Can Noah’s Flood Explain Banded Iron Stripes?

Banded iron formation

Banded iron formation

ALTHOUGH creationists claim that geology and evolutionary biology are two parts of one big scam — each science faking its data to support the claims of the other — they are entirely separate disciplines. Their independent conclusions are, however, strikingly complementary, as is expected of sciences that describe the real world.

To the endless frustration of creationists, those two sciences provide no comfort to those who imagine that about 4,000 years ago, Noah’s Ark rode the waves of a global flood that covered a very young earth and created most of the world’s geological features.

A good example is found in a press release issued by the University of Wisconsin–Madison: Banded rocks reveal early Earth conditions, changes. Here are some excerpts, with bold added by us:

The strikingly banded rocks scattered across the upper Midwest and elsewhere throughout the world are actually ambassadors from the past, offering clues to the environment of the early Earth more than 2 billion years ago.

“But surely,” the creationists insist, “it’s only the ‘Darwinist’ worldview that produces such a conclusion. Those banded rocks could have been caused by the Deluge.”

Really? Is the creationist interpretation even remotely possible? Let’s read on:

Called banded iron formations or BIFs, these ancient rocks formed between 3.8 and 1.7 billion years ago at what was then the bottom of the ocean. The stripes represent alternating layers of silica-rich chert and iron-rich minerals like hematite and magnetite.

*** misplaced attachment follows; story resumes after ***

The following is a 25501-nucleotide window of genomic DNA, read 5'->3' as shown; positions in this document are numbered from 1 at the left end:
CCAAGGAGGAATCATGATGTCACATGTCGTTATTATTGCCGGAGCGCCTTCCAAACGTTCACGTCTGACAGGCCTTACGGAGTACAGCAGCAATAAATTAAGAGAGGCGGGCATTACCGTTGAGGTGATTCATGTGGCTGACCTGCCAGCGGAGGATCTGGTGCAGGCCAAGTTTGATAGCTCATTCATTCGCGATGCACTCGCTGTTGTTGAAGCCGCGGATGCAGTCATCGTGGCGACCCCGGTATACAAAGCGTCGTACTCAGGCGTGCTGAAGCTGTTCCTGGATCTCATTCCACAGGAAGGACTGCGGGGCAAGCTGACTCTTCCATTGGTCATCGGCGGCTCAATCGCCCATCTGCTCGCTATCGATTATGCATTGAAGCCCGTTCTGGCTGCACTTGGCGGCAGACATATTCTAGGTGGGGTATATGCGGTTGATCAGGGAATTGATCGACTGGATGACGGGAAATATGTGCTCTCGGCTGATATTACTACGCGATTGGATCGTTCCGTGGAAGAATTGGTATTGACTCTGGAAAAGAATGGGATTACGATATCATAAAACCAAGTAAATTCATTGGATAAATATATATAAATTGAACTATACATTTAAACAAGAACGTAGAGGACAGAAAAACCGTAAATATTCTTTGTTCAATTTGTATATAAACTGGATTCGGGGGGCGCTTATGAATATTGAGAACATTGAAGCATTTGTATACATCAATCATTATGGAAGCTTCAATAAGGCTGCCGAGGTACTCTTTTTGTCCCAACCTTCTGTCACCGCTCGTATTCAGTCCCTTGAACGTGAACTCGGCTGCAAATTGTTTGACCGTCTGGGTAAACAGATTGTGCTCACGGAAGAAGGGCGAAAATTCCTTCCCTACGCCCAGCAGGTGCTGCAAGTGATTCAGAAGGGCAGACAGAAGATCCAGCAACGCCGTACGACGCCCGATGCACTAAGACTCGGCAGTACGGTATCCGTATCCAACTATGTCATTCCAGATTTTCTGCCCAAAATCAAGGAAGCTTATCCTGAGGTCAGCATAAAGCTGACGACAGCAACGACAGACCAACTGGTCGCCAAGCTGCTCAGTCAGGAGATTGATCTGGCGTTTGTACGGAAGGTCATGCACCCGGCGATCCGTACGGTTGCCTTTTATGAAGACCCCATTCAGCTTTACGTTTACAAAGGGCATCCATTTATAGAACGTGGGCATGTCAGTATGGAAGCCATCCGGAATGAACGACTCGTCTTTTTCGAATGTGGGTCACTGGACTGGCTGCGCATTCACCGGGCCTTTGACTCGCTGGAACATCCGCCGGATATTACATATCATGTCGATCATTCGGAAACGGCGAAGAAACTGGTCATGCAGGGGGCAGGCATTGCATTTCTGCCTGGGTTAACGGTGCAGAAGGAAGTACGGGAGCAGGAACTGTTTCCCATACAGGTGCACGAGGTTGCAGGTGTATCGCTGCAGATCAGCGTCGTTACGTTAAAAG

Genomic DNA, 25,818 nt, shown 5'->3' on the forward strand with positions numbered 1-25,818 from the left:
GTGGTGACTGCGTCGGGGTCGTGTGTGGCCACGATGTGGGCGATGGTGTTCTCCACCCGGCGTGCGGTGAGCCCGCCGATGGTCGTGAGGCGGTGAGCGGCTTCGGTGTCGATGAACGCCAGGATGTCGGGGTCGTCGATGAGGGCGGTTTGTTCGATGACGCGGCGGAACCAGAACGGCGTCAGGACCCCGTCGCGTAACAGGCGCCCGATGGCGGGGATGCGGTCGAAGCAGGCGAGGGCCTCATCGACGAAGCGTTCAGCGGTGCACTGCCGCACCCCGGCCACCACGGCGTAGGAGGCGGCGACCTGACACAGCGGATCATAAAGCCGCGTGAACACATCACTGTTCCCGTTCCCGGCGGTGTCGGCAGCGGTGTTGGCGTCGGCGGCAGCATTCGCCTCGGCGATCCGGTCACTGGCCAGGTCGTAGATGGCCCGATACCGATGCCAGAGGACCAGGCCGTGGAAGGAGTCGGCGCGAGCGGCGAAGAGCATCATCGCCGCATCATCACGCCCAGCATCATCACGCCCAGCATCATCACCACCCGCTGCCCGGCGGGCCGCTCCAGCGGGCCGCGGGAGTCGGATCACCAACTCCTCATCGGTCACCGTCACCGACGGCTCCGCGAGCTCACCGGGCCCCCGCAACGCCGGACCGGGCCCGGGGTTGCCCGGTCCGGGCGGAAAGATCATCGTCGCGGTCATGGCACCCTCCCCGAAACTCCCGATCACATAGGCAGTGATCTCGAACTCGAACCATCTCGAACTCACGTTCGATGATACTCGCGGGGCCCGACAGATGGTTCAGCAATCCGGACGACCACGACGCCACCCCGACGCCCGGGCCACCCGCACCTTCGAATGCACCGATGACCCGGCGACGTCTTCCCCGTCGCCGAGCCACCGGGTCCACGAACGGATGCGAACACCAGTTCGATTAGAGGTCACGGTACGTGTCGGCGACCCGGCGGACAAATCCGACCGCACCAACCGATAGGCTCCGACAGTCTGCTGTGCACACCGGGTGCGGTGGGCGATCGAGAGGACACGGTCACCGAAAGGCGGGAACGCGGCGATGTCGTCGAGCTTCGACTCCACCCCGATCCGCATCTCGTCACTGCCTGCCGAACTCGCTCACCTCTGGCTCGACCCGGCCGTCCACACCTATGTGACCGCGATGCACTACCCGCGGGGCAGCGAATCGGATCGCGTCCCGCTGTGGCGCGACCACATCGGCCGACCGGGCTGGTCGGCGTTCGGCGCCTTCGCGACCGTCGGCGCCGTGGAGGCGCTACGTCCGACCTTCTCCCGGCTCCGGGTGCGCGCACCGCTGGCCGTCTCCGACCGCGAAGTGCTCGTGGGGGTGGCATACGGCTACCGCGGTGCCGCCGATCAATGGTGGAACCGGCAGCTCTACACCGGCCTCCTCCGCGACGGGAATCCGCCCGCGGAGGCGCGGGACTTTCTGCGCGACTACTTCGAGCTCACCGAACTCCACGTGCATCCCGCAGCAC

Hmmmm. Could a single, worldwide flood produce such alternating layers? Or would the iron-rich sediments all descend to form one stratum? And wouldn’t the strata be deposited according to the density of their contents, with the heaviest material found in the deepest levels? These BIFs are troublesome. We continue:

First mined as a major iron source for modern industrialization, BIFs are also a rich source of information about the geochemical conditions that existed on Earth when the rocks were made. However, interpreting their clues requires understanding how the bands formed, a topic that has been controversial for decades, says Huifang Xu, a geology professor at UW-Madison.

The photo at the top of this post is from the press release, where it’s attributed to Professor Xu. Here’s more:

A study appearing today (Oct. 11) as an advance online publication in Nature Geoscience offers a new picture of how these colorful bands developed and what they reveal about the composition of the early ocean floor, seawater, and atmosphere during the evolution of the Earth.

Here’s a link to the abstract: Generation of banded iron formations by internal dynamics and leaching of oceanic crust. You’ll need a subscription to read the entire paper. Moving along: